Real-time RT-PCR was performed using a commercial one-step RT-qPCR kit (Sangon Biotech, China), consisting of 12.5 μl 2 × one-step RT-qPCR Master Mix (with SYBR Green), 0.65 μl RT enzyme Mix, and 0.4 μl of each primer (0.16 μmol/l) (See Table S7, Additional file 6) . The RNA template (2.0 μl) and RNase free ddH2O were added to make a total volume of 25.0 μl. The amplification reactions were as follows: reverse transcription at 50 °C for 30 min; heat-denaturation at 95 °C for 3 min; 40 cycles with denaturation at 95 °C for 10 s, annealing and extension at 60 °C for 30 s. Fluorescence signals were collected at the end of each extension step. The highest dilution from real-time RT-PCR was used to generate a positive cycle threshold (Ct) signal, which was one real-time RT-PCR unit (RT-qPCRU) . Linear standard curves of Ct values versus log10 viral genomic copies were generated from a continuous 10-fold dilution (See Fig. S4, Additional file 7). Amplified DNA fragments were sequenced on an ABI 3730XL (Personalbio, China). Automated genotypes were analyzed using a Norovirus Typing Tool Version 2.0 (www.rivm.nl/mpf/norovirus/typingtool).
Exposure of the S domain of VP1 from viral capsid in clinical samples
Pretreatment included physical or chemical methods. Heat-denaturation was used for physical treatment. Briefly, 10.0% (w/v) fecal sample was diluted with PBS, placed in a water bath at a specific temperature (60 °C, 70 °C, 80 °C, 90 °C, 100 °C) for 1 to 5 min at an interval of 1 min. A reducing agent (DTT) (Thermo Fisher, China) and alkaline conditions were used for chemical treatment. The pH in PBS was adjusted from 6.0 to 10.0. The fecal samples were dissolved to 10.0% with PBS buffers (pH 6.0, 7.0, 8.0, 9.0 or 10.0) at room temperature (25 °C) for 5, 10, 15, 20, 25 and 30 min. DTT was added to the homogenized solution of the clinical sample at a final concentration of 1.0%. Sandwich ELISA was used to detect HuNoVs, as previously described .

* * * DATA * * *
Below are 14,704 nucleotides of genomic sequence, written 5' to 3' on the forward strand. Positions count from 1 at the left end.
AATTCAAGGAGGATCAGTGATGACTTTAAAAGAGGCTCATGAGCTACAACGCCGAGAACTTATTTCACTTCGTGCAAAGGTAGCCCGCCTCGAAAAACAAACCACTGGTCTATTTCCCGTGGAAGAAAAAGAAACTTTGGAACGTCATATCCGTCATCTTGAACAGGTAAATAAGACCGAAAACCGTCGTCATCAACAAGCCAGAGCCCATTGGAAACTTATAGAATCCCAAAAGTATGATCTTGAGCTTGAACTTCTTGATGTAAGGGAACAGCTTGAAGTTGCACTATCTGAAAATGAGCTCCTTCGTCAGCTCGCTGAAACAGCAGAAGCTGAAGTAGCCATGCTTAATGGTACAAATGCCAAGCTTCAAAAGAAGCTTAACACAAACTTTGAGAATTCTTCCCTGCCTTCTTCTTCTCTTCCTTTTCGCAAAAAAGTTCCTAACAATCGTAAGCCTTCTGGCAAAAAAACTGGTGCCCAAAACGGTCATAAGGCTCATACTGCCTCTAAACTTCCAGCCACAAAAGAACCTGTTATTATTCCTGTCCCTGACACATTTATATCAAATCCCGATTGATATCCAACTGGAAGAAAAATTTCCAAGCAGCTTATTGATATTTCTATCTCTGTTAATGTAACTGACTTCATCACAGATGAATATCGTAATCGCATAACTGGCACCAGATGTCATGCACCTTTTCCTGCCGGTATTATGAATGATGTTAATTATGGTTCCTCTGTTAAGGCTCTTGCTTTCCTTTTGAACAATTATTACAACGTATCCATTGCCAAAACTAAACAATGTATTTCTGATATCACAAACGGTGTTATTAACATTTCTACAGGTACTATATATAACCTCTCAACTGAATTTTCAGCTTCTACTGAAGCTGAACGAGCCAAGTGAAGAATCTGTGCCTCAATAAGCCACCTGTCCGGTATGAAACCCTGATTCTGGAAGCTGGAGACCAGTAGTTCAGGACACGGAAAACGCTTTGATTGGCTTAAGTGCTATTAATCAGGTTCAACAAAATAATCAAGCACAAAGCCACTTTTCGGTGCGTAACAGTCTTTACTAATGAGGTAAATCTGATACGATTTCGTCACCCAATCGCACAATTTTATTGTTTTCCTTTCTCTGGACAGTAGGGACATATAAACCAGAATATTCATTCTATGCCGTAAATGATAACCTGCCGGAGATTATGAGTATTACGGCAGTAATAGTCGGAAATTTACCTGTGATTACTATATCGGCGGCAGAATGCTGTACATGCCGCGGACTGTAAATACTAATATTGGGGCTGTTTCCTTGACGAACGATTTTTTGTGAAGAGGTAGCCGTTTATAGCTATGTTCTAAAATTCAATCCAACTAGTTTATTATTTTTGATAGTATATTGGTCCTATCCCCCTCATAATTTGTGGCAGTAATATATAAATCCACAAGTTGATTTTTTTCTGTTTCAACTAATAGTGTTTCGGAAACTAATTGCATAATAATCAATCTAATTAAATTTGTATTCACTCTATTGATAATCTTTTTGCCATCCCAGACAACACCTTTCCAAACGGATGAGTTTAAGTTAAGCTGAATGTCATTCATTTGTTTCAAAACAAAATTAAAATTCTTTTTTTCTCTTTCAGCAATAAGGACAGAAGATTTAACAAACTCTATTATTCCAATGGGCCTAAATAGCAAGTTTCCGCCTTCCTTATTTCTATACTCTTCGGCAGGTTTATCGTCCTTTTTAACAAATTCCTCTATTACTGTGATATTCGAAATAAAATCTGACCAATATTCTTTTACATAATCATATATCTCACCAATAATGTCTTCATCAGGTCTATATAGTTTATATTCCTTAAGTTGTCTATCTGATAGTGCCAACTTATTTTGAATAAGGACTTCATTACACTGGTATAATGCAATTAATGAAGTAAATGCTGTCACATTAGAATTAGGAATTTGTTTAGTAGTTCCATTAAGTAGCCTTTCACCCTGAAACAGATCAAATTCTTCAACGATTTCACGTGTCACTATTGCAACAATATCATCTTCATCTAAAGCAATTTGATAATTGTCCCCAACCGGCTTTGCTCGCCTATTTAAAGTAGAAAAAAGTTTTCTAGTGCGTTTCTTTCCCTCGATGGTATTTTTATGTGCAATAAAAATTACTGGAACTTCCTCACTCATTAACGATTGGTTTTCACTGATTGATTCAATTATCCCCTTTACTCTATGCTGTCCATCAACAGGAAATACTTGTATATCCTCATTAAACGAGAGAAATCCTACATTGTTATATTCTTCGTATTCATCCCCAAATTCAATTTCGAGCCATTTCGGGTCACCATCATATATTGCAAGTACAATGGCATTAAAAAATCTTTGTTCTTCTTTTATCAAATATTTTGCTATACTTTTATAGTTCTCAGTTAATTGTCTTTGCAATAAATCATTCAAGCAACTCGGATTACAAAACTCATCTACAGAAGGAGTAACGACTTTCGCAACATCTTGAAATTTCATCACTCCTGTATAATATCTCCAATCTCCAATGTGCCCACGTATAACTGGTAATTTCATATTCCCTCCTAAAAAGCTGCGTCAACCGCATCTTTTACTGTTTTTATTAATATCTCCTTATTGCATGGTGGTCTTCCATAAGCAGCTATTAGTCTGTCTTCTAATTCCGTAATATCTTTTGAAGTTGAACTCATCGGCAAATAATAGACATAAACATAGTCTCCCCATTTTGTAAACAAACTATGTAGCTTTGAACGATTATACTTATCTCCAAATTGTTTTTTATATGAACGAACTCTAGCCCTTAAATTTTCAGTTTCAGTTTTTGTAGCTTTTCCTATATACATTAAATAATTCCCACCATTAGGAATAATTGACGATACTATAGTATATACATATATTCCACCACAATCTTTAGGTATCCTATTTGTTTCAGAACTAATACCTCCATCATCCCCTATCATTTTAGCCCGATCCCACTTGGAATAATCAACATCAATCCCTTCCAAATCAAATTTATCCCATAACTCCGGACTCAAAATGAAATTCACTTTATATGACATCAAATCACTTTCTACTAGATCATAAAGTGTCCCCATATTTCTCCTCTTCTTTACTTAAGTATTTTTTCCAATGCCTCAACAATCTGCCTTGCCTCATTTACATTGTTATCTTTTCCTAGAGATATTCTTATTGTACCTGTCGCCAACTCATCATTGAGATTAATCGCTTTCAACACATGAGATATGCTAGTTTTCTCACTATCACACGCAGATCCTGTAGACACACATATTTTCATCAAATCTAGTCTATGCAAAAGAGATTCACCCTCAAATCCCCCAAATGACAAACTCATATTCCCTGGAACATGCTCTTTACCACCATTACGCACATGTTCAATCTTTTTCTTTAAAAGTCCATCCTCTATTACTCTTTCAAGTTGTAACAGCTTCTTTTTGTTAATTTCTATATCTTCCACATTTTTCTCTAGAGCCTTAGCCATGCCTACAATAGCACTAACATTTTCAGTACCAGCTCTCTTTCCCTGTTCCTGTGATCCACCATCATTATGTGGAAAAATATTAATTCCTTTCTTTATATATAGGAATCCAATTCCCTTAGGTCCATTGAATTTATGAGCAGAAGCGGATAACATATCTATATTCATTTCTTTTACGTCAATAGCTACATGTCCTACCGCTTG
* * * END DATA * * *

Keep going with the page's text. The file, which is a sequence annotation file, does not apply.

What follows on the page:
Performing an ICA test
The procedure used to prepare ICA strips is described in Additional file 8. The sample preparation process was as follows: 10.0% (w/v) homogenized solution of stool slurries was prepared with PBS (pH 9.0) (10,000×g, 10 min). DTT was added to a final concentration of 1.0% and incubated at 25 °C for 10 min. 50 μl of the mixtures were added to the sample pad. In the presence of adequate amounts of HuNoVs antigens, the binding of the gold-labeled antigen complex occurred at both the T and C lines. The presence of C line confirmed that the test was valid.
Limit of detection (LOD) of ICA for the purified S domain of VP1 in clinical samples
The purified S domain of the VP1 was used at concentrations of 22.4 ng/ml, 11.2 ng/ml, 5.6 ng/ml, 2.8 ng/ml, 1.4 ng/ml and 0.7 ng/ml. PBS was used as blank control. Two HuNoVs positive samples (57,404 GI.1 and 1717 GII.4) were two-fold diluted with 1.6 × 105 to 5 × 106 gc/g (GI) and 1.1 × 105 to 3.5 × 106 gc/g (GII). All experiments were performed in triplicate to confirm the reproducibility of the results.
Evaluating ICA specificity
To determine the specificity of antibodies in the colloidal gold test, 4 Rotavirus, 3 Sapovirus, 2 Astrovirus and 4 Adenovirus (stool sample provided by Zhejiang CDC, the affiliated Hospital of Guangzhou Medical University and the affiliated Hospital of Sun Yat-sen University) and 3 Salmonella (ATCC 14028, CMCC 50115 and CICC 21482) were tested. The copies of Rotavirus, Sapovirus, Astrovirus, and Adenovirus RNA were more than 107 gc/g feces.